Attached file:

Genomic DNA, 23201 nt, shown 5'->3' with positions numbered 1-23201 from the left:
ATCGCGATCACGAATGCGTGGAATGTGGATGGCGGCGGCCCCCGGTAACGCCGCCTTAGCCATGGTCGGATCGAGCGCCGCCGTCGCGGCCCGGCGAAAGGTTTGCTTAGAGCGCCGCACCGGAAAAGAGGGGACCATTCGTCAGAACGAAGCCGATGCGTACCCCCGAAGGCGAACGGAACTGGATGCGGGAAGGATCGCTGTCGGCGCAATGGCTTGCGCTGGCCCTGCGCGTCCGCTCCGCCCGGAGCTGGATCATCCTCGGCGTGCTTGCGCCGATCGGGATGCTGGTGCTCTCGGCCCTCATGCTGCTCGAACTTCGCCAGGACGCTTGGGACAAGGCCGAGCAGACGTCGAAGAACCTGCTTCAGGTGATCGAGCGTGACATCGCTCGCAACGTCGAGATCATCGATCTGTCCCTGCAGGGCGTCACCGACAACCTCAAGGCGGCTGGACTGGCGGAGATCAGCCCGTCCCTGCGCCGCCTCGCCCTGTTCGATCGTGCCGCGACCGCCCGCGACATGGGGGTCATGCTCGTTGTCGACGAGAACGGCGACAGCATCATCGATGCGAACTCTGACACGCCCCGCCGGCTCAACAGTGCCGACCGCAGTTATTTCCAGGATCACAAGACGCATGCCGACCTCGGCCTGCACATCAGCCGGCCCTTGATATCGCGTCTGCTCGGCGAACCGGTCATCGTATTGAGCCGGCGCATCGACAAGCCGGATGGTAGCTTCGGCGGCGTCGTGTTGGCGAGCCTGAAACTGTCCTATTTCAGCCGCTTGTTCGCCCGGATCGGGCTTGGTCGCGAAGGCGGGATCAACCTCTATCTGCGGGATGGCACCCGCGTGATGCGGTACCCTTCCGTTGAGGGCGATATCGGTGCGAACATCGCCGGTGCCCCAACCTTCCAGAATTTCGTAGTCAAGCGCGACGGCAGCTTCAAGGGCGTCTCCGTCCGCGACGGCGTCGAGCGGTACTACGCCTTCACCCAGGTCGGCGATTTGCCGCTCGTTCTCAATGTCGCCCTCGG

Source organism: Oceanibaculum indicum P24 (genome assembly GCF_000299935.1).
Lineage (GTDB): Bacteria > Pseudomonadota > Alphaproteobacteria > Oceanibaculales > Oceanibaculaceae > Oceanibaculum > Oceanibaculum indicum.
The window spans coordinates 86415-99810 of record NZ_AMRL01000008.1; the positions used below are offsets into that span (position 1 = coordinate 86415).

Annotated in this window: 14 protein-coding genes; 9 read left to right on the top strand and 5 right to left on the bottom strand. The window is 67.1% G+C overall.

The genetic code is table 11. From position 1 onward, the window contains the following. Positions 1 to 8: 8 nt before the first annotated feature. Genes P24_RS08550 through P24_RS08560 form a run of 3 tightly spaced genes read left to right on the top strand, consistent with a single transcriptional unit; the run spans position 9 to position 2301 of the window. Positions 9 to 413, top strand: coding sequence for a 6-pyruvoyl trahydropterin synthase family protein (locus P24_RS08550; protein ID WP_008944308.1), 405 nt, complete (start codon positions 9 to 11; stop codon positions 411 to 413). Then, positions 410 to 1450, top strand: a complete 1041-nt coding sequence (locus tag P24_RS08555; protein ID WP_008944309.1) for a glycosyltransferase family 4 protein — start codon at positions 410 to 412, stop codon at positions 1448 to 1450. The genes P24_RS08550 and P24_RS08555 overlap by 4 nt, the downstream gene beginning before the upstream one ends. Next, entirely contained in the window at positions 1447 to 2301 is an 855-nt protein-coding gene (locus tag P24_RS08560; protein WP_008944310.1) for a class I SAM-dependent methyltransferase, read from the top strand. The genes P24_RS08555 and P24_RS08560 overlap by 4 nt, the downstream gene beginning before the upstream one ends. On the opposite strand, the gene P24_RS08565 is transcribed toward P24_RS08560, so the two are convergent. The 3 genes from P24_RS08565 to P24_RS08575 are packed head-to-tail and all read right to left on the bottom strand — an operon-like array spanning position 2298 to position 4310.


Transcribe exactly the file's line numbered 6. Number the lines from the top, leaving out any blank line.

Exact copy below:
Annotated in this window: 14 protein-coding genes; 9 read left to right on the top strand and 5 right to left on the bottom strand. The window is 67.1% G+C overall.